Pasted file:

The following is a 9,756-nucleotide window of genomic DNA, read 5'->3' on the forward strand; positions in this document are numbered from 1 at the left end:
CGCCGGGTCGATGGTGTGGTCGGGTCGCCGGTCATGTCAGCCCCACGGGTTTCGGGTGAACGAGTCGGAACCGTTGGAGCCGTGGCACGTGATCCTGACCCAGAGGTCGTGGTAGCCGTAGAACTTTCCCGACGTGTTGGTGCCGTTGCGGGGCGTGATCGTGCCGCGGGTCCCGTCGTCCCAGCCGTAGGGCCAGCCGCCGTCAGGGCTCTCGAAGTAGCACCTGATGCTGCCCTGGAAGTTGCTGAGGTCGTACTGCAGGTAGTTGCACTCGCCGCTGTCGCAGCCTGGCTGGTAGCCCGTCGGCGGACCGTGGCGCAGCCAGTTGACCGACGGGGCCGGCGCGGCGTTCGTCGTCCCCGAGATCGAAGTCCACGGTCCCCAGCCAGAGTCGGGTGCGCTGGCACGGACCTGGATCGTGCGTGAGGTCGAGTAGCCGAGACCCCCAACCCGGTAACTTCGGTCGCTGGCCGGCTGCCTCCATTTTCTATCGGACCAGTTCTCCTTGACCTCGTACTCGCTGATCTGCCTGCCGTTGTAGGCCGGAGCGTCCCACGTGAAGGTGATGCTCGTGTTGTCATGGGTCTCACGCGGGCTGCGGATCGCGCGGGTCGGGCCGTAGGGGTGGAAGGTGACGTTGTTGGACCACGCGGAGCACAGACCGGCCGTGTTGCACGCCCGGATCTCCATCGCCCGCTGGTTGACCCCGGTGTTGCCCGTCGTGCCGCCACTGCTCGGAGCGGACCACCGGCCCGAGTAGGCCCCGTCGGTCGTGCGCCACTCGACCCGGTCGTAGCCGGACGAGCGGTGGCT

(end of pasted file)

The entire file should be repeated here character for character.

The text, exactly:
The following is a 9,756-nucleotide window of genomic DNA, read 5'->3' on the forward strand; positions in this document are numbered from 1 at the left end:
CGCCGGGTCGATGGTGTGGTCGGGTCGCCGGTCATGTCAGCCCCACGGGTTTCGGGTGAACGAGTCGGAACCGTTGGAGCCGTGGCACGTGATCCTGACCCAGAGGTCGTGGTAGCCGTAGAACTTTCCCGACGTGTTGGTGCCGTTGCGGGGCGTGATCGTGCCGCGGGTCCCGTCGTCCCAGCCGTAGGGCCAGCCGCCGTCAGGGCTCTCGAAGTAGCACCTGATGCTGCCCTGGAAGTTGCTGAGGTCGTACTGCAGGTAGTTGCACTCGCCGCTGTCGCAGCCTGGCTGGTAGCCCGTCGGCGGACCGTGGCGCAGCCAGTTGACCGACGGGGCCGGCGCGGCGTTCGTCGTCCCCGAGATCGAAGTCCACGGTCCCCAGCCAGAGTCGGGTGCGCTGGCACGGACCTGGATCGTGCGTGAGGTCGAGTAGCCGAGACCCCCAACCCGGTAACTTCGGTCGCTGGCCGGCTGCCTCCATTTTCTATCGGACCAGTTCTCCTTGACCTCGTACTCGCTGATCTGCCTGCCGTTGTAGGCCGGAGCGTCCCACGTGAAGGTGATGCTCGTGTTGTCATGGGTCTCACGCGGGCTGCGGATCGCGCGGGTCGGGCCGTAGGGGTGGAAGGTGACGTTGTTGGACCACGCGGAGCACAGACCGGCCGTGTTGCACGCCCGGATCTCCATCGCCCGCTGGTTGACCCCGGTGTTGCCCGTCGTGCCGCCACTGCTCGGAGCGGACCACCGGCCCGAGTAGGCCCCGTCGGTCGTGCGCCACTCGACCCGGTCGTAGCCGGACGAGCGGTGGCT